The Effects of Natural Disasters on Birth and School Outcomes of Children in North Carolina
This dissertation consists of three studies exploring the effects of natural disasters in North Carolina on the longer term outcomes of children. The first study looks at the effect of prenatal natural disaster exposure on maternal health behaviors and birth outcomes for twenty cohorts of children born in North Carolina. Combining North Carolina administrative and survey data on births with disaster declarations from the Federal Emergency Management Agency (FEMA) allows me to identify children who were exposed to disasters in each trimester of prenatal development. Using a county fixed effect strategy, I compare these children to other children born in the same county who were not exposed to disasters while in utero. Results indicate that prenatal natural disaster exposure, especially exposure to hurricanes, has a significant effect on some maternal health behaviors, but this study provides only limited support for the theory that natural disaster exposure negatively affects birth outcomes, as measured by birth weight and gestational age.
The second study looks at the impact of exposure to natural disasters during pregnancy on the educational outcomes of North Carolina children at third grade. A broad literature relates negative birth outcomes to poor educational performance, and a number of recent studies examine the effect of prenatal exposure to natural disasters on birth outcomes. This study takes the next step by considering how prenatal exposure affects later outcomes. The children identified in the first study as exposed to disasters prenatally are compared to other children born in the same county who were not exposed to disasters while in utero. Results suggest that children exposed to hurricanes prenatally have lower scores on third grade standardized tests in math and reading. Those exposed to flooding or tornadoes also have somewhat lower math scores. Additionally, results suggest that these negative effects are more concentrated among children in disadvantaged subgroups, especially children born to Black mothers.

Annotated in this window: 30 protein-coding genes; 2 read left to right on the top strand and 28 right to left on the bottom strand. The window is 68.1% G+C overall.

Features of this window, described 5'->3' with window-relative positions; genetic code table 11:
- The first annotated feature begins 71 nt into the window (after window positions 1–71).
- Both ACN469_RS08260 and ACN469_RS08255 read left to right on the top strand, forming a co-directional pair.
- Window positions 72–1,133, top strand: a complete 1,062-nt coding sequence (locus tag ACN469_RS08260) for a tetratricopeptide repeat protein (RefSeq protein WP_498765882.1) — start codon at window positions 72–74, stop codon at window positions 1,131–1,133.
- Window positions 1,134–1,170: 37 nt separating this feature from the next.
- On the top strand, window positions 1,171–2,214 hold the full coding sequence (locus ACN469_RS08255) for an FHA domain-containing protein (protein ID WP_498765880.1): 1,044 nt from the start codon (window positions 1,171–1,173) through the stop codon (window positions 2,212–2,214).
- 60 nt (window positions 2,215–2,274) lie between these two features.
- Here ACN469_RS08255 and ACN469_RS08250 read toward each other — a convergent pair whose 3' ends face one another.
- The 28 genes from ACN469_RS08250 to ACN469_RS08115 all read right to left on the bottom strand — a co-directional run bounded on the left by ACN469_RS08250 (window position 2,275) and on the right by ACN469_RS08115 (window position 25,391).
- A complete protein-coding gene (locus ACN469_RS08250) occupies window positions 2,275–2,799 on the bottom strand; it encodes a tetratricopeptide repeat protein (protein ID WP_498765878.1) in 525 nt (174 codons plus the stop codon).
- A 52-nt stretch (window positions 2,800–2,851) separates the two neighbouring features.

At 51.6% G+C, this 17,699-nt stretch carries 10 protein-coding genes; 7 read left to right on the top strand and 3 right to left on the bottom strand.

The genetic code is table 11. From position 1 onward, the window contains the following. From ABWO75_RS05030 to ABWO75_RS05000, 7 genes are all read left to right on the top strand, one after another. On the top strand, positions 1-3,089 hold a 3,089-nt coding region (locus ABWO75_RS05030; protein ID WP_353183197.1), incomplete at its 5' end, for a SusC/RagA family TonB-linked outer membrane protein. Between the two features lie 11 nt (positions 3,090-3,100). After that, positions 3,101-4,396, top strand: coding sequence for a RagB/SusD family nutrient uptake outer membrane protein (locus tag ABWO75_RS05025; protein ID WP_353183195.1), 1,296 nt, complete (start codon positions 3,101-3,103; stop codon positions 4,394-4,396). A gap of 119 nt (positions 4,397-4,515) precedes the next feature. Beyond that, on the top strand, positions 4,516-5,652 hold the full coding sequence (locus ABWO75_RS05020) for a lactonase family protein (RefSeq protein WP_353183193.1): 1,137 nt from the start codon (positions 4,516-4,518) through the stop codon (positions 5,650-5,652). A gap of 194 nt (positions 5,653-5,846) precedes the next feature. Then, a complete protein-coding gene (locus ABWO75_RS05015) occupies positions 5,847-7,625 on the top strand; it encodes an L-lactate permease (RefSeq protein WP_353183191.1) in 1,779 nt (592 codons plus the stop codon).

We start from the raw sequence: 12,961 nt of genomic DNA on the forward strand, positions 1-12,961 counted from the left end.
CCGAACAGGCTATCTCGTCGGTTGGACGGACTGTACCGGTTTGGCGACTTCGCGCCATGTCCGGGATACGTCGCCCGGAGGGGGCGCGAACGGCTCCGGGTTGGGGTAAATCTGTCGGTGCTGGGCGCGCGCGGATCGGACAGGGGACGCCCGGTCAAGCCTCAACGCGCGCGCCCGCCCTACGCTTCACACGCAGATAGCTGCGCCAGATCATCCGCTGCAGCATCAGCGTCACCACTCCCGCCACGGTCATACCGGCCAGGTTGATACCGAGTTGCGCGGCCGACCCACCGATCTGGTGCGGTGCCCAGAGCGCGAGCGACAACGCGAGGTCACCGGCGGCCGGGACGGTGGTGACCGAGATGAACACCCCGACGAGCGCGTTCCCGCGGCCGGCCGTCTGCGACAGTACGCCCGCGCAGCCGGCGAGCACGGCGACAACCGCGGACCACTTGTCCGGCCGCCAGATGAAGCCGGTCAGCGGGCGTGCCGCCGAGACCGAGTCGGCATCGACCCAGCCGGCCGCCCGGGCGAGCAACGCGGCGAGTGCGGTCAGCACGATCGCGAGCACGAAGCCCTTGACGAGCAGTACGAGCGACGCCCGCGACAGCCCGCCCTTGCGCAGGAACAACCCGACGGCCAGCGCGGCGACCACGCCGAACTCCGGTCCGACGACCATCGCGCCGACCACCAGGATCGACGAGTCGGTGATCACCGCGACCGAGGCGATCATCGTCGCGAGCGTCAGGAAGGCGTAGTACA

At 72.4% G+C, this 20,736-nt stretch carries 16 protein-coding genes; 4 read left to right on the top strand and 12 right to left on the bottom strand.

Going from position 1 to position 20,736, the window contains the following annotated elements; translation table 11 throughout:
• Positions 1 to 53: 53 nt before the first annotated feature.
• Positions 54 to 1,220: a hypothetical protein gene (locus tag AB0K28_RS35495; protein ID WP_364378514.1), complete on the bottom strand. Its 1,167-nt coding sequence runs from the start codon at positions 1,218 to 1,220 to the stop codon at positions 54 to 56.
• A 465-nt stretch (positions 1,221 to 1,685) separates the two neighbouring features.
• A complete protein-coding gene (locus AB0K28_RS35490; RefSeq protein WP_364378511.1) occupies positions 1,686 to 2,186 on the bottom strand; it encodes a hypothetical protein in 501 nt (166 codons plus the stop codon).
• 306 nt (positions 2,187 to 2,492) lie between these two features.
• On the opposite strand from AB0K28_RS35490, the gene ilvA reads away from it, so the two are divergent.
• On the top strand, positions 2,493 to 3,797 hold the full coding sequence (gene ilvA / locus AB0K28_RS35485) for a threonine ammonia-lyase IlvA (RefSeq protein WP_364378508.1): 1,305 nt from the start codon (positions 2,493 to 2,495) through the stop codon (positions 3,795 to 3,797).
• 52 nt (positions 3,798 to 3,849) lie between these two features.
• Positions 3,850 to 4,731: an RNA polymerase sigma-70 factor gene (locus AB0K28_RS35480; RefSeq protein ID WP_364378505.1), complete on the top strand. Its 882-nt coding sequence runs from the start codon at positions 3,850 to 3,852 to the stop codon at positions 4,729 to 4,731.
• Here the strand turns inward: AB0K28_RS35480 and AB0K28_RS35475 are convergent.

The third study addresses the question of whether the disruption caused by a natural disaster has an impact on student academic outcomes in the school year during which the natural disaster occurs. The effects of disasters on school performance are important because natural disasters often constitute a major community disruption with widespread impacts on the lives of children. The educational data in this study comes from administrative records for all school districts in North Carolina. Results suggest that hurricanes have a negative overall impact on reading test scores, with the effect concentrated among middle schools. However, winter storms have a positive effect on both math and reading scores in middle school. This difference in effect and additional analysis of mechanisms suggests that mobility is more important than missed days of schools in mediating negative effects of hurricanes on school performance.
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